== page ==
At Solomon's instigation we explored Minecraft and redstone (Minecraft's answer to electronics) a bit further this week.
Solomon has quite an extensive library of Minecraft books, and we tried building a couple of items out of the Minecraft Guide to Redstone,
adding them to his ongoing Minecraft castle
. Unfortunately, whilst the armour swapper we built at one end of the castle wall worked well, when we tried to build an elevator at the other end it kept shooting off into the sky! We think the problem was that to get an observer block facing in the right direction on the Switch we had to mine the redstone below it, and when the redstone was replaced it triggered the observer. We'll see if we can find a workaround, but it may be that the elevator is something we have to create on the PC instead.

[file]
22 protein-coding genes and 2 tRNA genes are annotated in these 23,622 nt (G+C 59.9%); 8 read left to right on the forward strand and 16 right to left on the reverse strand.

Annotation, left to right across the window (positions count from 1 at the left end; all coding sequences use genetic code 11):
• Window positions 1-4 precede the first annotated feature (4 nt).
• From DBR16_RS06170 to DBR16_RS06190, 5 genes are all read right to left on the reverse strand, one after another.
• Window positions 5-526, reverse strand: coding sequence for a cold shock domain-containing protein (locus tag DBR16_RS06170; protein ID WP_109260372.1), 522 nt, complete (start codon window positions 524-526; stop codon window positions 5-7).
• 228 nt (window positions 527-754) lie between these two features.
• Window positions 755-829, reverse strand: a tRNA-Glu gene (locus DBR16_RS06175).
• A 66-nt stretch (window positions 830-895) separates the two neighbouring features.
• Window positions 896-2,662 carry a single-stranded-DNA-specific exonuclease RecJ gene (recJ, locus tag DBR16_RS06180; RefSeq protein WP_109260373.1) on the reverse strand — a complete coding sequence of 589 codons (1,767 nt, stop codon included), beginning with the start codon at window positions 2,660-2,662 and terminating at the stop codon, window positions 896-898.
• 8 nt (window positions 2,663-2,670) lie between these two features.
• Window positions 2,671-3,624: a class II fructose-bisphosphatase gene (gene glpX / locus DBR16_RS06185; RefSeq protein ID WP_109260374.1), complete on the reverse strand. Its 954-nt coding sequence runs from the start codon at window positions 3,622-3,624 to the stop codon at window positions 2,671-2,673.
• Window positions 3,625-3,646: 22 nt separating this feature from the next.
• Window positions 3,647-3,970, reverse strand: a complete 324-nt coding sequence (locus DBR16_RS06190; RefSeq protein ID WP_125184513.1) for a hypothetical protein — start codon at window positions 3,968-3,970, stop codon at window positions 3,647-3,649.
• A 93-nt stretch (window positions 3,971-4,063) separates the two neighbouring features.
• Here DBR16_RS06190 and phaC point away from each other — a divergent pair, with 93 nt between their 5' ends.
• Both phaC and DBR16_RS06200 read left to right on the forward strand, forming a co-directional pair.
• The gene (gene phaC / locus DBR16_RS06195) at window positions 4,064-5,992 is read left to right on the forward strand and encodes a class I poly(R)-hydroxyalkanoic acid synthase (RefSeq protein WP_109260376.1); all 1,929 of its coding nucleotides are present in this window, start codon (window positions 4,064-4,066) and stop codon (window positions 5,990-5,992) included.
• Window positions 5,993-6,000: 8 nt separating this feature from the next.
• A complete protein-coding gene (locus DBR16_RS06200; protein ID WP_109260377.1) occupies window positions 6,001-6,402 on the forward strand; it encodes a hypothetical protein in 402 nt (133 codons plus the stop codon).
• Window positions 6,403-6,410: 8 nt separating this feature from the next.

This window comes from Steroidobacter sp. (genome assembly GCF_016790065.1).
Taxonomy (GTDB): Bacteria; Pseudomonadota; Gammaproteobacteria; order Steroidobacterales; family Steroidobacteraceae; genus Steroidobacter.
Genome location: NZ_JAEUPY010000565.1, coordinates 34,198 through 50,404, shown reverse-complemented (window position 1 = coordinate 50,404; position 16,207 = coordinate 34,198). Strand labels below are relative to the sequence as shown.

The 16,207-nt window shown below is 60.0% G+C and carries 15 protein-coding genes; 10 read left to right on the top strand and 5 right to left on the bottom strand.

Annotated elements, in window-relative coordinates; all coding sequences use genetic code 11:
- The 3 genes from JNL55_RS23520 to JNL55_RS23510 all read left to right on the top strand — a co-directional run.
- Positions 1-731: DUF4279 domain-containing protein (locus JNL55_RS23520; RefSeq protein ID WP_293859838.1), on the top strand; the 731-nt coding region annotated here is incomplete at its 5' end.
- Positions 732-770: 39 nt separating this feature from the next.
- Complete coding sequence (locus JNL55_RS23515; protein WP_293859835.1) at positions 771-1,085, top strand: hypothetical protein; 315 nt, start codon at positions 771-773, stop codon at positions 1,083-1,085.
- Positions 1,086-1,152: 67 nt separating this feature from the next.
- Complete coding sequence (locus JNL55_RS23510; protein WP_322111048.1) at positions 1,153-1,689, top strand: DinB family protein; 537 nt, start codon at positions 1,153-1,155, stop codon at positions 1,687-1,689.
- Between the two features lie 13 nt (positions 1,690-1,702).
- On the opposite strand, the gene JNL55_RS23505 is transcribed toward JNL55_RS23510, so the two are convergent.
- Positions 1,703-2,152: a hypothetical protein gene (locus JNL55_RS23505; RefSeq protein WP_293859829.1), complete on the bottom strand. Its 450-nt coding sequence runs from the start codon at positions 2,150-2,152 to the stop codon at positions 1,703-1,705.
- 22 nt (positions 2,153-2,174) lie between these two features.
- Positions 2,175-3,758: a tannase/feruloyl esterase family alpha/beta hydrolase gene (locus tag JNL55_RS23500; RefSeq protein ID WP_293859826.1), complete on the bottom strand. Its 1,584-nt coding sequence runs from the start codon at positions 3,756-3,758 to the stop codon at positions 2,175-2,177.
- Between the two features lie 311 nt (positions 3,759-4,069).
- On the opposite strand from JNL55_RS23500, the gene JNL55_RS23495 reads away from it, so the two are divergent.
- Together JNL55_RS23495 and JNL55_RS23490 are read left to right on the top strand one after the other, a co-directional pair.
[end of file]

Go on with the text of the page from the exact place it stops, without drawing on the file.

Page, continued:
|Minecraft Armour Swapper|
We bought the Minecraft Windows 10 edition specifically for this week's project so that Solomon could try programming with MakeCode for Minecraft
. MakeCode for Minecraft is a drag and drop blocks programming language for interacting with Minecraft (specifically the Windows 10 or Education editions). It is easy to use, and Solomon loved it - undoubtedly his favourite form of programming so far. If you have a child who likes Minecraft, and you want to encourage programming, this is a great option. We stuck to the simple tutorials, but there are even lesson plans available for introducing more complex ideas such as artificial intelligence.
|MakeCode for Minecraft|
We didn't just want Solomon stuck in front of a computer screen all week, so we also got him and his sister to make some Minecraft mosaic masks.
|'Alex' and 'Ender Dragon' Mosaic Masks|
Next week's project: Board games!
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